Allison Jeffers

Foreigner-Friendly Sake Breweries to Visit Nearby Tokyo

Where to Enjoy Japan's National Beverage

A trip to Japan would be incomplete without sampling some sake. But to many foreigners interested in Japan, sake can seem mysterious and impossible to understand. With labels written in kanji and an array of classifications dependent on things like rice polishing, pasteurization, and the addition of distilled alcohol to the final product – it can be difficult to know where to start. 

But, did you know that the base of all sake is just four simple ingredients? Rice, water, koji mold, and brewer’s yeast are all it takes to create Japan’s national beverage. For hundreds of years, master sake brewers have been using time, temperature, and their deep understanding of the ingredients to create delicious and unique sake varieties.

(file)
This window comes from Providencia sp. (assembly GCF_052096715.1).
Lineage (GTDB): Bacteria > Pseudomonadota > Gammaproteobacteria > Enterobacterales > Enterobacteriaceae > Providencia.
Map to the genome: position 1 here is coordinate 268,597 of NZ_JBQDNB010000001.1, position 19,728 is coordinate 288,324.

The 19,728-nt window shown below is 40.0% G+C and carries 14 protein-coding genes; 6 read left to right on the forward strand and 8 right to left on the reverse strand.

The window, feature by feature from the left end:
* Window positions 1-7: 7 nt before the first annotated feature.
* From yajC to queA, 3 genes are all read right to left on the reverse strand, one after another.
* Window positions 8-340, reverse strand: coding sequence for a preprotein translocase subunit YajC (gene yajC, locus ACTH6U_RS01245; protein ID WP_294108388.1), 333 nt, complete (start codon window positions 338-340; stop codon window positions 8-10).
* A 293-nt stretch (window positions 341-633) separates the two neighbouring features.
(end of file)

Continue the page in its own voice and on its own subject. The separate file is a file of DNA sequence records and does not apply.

In fact, some of the earliest evidence of intentional alcohol production in Japan dates back 2,500 years to the Jomon Period. Over the course of history, Japanese culture, rice cultivation, and sake production evolved hand in hand. As a result, sake plays an important role in festivals, holidays, and daily life. You’ll find sake not just in bars and restaurants, but also at shrine ceremonies and festivals like weddings and New Year’s.

The best way to improve your understanding of sake is to visit one of the many breweries operating in Japan today. Here’s a guide to four sake breweries nearby Tokyo that offer tours and other services in English.

Tonoike Sake Brewery (Tonoike Shuzouten)

Visitors at Tonoike sake Brewery nearby Tokyo